Although deduction can be applied both to associations between nonsocial objects and to social relationships among people, the authors hypothesize that social targets elicit specialized cognitive mechanisms that facilitate inferences about social relations. Consistent with this view, in Experiments 1a and 1b the authors show that participants are more efficient and more accurate at inferring social relations compared to nonsocial relations. In Experiment 2 they find direct evidence for a specialized neural apparatus recruited specifically for social relational inferences. When making social inferences, functional magnetic resonance imaging results indicate that the brain regions that play a general role in logical reasoning (e.g., hippocampi, parietal cortices, and dorsolateral prefrontal cortex) are supplemented by regions that specialize in representing people's mental states (e.g., posterior superior temporal sulcus, temporo-parietal junction, and medial prefrontal cortex).
 
How do we recognize the emotions other people are feeling? One source of information may be facial feedback signals generated when we automatically mimic the expressions displayed on others' faces. Supporting this “embodied emotion perception,” dampening (Experiment 1) and amplifying (Experiment 2) facial feedback signals, respectively, impaired and improved people’s ability to read others' facial emotions. In Experiment 1, emotion perception was significantly impaired in people who had received a cosmetic procedure that reduces muscular feedback from the face (Botox) compared to a procedure that does not reduce feedback (a dermal filler). Experiment 2 capitalized on the fact that feedback signals are enhanced when muscle contractions meet resistance. Accordingly, when the skin was made resistant to underlying muscle contractions via a restricting gel, emotion perception improved, and did so only for emotion judgments that theoretically could benefit from facial feedback.
 
Resolution of Meta-Accuracy 
Do people know when they can trust their metaperceptions (i.e., their beliefs about how they are seen)? The current study is the first to examine whether people can recognize which of their metaperceptions are more or less accurate, and it examines the source of this “resolution.” In two samples, we assessed meta-accuracy, or the degree to which people’s beliefs about the impressions they made corresponded to the actual impressions they made, for several close acquaintances (e.g., family, friends). We also assessed people’s confidence in the accuracy of their metaperceptions for each acquaintance. Results showed that people recognized when they were more or less “meta-accurate,” particularly in terms of the ways in which they were perceived as distinctive and unique individuals. This ability was partially driven by relationship quality. In sum, people seem to know when to trust their metaperceptions about individuals from their everyday lives.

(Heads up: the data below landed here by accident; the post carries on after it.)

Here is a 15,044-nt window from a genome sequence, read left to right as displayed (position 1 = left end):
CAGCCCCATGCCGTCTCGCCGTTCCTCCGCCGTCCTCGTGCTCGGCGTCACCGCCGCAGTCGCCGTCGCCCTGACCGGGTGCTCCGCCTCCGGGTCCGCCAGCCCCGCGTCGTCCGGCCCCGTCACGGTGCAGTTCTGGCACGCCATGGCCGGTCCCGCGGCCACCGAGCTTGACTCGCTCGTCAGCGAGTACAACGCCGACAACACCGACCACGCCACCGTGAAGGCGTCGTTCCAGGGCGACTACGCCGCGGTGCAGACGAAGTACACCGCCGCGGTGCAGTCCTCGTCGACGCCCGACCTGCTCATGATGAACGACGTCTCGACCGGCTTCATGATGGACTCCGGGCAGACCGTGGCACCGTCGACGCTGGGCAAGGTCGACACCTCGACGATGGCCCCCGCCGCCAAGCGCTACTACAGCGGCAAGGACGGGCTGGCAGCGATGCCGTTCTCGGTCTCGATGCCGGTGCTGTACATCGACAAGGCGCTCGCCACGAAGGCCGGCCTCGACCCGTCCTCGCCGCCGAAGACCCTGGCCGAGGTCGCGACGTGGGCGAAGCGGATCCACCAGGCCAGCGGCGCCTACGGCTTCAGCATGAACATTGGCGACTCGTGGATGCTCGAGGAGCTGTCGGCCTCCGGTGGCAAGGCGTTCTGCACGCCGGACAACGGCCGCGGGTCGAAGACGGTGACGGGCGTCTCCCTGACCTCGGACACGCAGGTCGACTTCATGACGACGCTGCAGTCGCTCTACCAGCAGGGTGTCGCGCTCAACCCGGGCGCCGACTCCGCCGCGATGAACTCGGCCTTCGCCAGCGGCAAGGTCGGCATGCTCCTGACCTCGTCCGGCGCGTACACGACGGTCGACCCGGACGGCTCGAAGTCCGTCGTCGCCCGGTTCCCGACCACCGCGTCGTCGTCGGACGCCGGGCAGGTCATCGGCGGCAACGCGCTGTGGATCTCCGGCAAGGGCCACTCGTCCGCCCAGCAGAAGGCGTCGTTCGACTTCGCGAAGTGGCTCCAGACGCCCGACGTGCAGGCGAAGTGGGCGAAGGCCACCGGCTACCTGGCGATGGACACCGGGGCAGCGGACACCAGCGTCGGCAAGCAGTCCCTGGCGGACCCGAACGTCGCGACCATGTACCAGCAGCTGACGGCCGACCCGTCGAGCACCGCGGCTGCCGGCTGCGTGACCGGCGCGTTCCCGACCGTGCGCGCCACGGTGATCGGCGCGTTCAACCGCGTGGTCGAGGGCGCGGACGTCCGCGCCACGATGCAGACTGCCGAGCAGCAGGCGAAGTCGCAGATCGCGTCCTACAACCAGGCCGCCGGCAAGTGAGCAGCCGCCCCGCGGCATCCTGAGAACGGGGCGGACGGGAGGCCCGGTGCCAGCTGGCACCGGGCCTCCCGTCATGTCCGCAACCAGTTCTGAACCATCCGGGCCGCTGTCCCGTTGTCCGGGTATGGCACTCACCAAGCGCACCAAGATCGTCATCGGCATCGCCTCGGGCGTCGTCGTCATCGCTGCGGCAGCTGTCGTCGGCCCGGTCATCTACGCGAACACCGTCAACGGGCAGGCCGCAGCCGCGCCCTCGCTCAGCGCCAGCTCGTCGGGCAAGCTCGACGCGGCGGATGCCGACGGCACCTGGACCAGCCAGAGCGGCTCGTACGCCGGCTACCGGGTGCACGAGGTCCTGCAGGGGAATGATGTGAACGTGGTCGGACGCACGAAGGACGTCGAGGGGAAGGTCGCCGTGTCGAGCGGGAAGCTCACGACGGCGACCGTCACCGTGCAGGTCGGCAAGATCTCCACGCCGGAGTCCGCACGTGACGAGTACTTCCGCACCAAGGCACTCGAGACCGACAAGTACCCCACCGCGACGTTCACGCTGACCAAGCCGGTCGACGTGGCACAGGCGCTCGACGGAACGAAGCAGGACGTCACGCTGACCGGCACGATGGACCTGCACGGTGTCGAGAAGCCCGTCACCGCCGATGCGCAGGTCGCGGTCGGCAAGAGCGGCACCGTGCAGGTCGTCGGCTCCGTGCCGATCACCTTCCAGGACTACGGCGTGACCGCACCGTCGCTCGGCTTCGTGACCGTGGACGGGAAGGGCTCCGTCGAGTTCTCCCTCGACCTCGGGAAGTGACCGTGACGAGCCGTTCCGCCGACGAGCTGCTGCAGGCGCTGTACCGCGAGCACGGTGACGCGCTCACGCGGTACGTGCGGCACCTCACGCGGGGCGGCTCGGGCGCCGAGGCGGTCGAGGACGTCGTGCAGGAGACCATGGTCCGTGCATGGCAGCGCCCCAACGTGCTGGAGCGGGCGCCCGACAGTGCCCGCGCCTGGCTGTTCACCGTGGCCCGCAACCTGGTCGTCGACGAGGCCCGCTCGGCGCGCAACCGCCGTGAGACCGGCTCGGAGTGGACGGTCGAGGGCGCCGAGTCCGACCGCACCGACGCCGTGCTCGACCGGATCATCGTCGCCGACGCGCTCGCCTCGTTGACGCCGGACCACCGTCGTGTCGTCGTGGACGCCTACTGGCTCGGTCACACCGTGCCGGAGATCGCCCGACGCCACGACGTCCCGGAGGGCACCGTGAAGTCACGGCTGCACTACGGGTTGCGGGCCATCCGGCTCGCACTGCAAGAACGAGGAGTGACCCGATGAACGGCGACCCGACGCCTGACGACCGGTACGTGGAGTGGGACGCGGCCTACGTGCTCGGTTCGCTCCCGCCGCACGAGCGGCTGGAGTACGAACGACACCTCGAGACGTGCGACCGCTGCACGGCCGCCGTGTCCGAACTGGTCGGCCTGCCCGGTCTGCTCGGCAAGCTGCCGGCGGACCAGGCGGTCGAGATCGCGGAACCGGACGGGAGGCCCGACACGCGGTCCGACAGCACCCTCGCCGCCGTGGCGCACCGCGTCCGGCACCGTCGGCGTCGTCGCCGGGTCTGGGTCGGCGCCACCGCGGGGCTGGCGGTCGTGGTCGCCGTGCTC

Above and beyond the benefits of biases such as positivity and assumed similarity, does the accuracy of our first impressions have immediate and long-term effects on relationship development? Assessing accuracy as distinctive self-other agreement, we found that more accurate personality impressions of new classmates were marginally associated with greater liking concurrently, and significantly predicted greater interaction throughout the semester and greater liking and interest in future interactions by the end of the semester. Importantly, greater distinctive self-other agreement continued to promote social interaction even after controlling for Time 1 liking, suggesting that these positive effects of accuracy operate independently of initial liking. Forming positively biased first impressions was a strong predictor of both initial and longer term relationship development, while assumed similarity showed strong initial but not long-term associations. In sum, independent of the benefits of biased impressions, forming accurate impressions has a positive impact on relationship development among new acquaintances.
 
Mediational model consistent with self-presentation leading targets to be perceived as more engaging, resulting in greater distinctive self-other agreement.